There are more languages spoken in this place in the United States than anywhere else.

How many languages do you speak? The Factionary speaks quite a lot. It doesn’t matter whatever language you’re reading this in. You may have heard some languages been spoken in your community; and was your neighborhood bilingual, multilingual, or you just had one language to babble all your thoughts? There’s a place in the United States that’s home to hundreds of languages that are been spoken at any given moment. Dear friends, welcome to the borough of Queens in New York City — the language capital of the world.

Related media: Queenborough Harbor 2017


This Is The Language Capital

According to the Endangered Language Alliance (ELA, oh yes, there’s such a thing like that), one area in a United States state is probably home to more languages than any single place on Earth. Its estimated that there are 800 languages spoken throughout the city of New York, but the borough of Queens is the language capital of the world. That borough alone is home to a staggering 138 unique spoken languages. As a matter of fact, you’re more likely going to hear really obscure languages in Queens than you are to hear elsewhere, say even the language’s home country.

“It is the capital of language density in the world,” Daniel Kaufman, an adjunct professor of linguistics at the Graduate Center of the City University of New York, told the New York Times. “We’re sitting in an endangerment hot spot where we are surrounded by languages that are not going to be around even in 20 or 30 years.”

(You can see a comprehensive language map of Queens right here, created by Molly Roy with help from the ELA).


Why So Many Languages?

The intriguing fact here is this: Queens borough is only an area of a mere 280 square kilometers (108 square miles), so all these multicultural languages are spoken within such a close proximity. How is that even possible? New York City serves as the doormat of the United States, the city’s geographic location makes it the convenient first point of call for most immigrants; and if New York is seen as the capital of the world, no wonder the language capital of the world is also at New York. Let’s give it up for New York City.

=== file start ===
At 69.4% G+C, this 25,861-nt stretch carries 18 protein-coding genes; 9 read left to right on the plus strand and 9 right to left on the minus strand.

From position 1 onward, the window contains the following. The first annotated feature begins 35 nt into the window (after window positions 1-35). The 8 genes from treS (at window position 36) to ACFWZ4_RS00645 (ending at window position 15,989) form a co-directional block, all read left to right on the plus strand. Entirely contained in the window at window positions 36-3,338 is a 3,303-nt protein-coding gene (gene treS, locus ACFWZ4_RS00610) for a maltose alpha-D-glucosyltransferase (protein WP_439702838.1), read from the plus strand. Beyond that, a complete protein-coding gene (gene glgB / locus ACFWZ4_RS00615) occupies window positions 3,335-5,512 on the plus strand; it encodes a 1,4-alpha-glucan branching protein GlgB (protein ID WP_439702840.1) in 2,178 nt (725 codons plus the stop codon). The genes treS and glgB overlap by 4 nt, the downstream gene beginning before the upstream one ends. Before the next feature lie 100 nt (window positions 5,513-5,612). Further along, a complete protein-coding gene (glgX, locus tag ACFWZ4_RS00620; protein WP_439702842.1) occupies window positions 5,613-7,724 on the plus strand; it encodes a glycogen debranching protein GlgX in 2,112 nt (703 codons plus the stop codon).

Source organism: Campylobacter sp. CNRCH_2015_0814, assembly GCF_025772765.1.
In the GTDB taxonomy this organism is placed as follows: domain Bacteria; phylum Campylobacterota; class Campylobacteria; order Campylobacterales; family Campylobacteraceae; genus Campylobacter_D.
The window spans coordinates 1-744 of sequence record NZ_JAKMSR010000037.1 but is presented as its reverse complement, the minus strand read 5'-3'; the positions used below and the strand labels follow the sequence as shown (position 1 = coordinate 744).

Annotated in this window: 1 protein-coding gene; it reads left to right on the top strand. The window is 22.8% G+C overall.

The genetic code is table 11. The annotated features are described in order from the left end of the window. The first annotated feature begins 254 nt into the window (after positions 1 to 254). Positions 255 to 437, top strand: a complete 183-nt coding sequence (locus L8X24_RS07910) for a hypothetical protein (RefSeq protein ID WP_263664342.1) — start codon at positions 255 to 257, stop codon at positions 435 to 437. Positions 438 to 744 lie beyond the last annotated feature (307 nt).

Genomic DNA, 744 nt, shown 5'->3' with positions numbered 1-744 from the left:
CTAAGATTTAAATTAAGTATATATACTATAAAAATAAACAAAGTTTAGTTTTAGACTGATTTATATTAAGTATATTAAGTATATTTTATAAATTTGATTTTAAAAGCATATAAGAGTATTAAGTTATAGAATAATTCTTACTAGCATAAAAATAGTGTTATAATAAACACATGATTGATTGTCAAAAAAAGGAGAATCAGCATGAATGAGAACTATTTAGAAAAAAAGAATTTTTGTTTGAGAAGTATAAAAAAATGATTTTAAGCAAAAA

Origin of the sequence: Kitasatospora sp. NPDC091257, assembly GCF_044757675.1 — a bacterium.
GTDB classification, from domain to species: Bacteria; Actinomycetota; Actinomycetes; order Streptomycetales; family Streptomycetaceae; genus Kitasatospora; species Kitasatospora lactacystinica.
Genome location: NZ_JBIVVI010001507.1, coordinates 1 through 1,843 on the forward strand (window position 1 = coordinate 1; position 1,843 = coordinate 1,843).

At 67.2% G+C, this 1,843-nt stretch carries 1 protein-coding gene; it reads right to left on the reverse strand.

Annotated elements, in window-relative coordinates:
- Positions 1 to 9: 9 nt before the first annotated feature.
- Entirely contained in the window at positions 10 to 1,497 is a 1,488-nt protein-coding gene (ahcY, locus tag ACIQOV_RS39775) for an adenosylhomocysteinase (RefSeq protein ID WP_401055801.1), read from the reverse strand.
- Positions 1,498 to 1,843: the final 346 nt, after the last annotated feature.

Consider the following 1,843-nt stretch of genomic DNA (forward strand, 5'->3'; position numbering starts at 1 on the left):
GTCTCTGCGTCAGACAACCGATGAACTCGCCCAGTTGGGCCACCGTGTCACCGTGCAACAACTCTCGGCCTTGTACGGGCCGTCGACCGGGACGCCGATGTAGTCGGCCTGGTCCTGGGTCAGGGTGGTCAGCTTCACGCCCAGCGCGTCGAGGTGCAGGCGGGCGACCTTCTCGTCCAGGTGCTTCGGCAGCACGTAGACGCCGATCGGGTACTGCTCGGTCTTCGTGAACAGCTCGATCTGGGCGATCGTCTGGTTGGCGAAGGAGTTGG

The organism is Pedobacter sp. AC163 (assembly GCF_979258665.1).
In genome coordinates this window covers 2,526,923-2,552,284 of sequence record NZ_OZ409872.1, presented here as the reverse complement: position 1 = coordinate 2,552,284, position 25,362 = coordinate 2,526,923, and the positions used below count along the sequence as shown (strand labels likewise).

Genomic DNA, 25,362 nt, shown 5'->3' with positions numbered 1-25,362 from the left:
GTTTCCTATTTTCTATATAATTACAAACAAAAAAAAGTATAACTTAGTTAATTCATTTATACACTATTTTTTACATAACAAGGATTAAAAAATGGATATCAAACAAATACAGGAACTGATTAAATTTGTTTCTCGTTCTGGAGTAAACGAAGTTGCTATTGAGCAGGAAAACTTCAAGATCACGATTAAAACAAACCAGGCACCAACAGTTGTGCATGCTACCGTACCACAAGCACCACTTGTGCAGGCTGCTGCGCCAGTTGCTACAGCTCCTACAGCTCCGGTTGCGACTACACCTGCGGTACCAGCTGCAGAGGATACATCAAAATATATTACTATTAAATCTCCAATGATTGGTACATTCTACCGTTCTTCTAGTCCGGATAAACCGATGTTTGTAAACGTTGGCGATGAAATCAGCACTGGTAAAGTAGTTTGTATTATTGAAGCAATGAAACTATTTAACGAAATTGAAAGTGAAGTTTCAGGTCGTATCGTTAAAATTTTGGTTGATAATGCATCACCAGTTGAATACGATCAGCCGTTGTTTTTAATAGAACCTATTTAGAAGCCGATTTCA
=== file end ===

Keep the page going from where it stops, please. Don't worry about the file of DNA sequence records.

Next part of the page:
Here’s a brief list of languages you’re to hear in Queens borough:

English (obviously), French, Spanish, Deutsche, Dutch, Greek, Filipino, Urdu, Indonesian, Russian, Japanese, Mandarin, Lithuanian, Croatian, Nepali, Sherpa, Gurung, Mustang, Finnish, Latvian, Chavacano, Waray-Waray, Minangkabau, Bukharian, and many, many more.


The Holy Grail Of Multilingualism

This doesn’t mean everyone is walking around in Queens babbling fluently in five languages. According to the 2015 Census data, 44 percent of the population, 5 years and older in Queens spoke at least one language at home, whereas the 56 percent spoke a language other than English. However, if you’re looking forward to learning a new language, studies have proven that spaced-repetition could help you learn new languages much more faster than other techniques.

And who knows, you may become a polyglot, or even a hyper-polyglot  — that’s the fancy vocabulary that describes extraordinarily language learners who possess fluency in many languages. You might even become the first mayor of Queens borough one day. So why don’t you head to Queens and get all that inspiration you need to make it a reality. Good luck!


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Written by: Nana Kwadwo, Mon, Jul 22, 2019.

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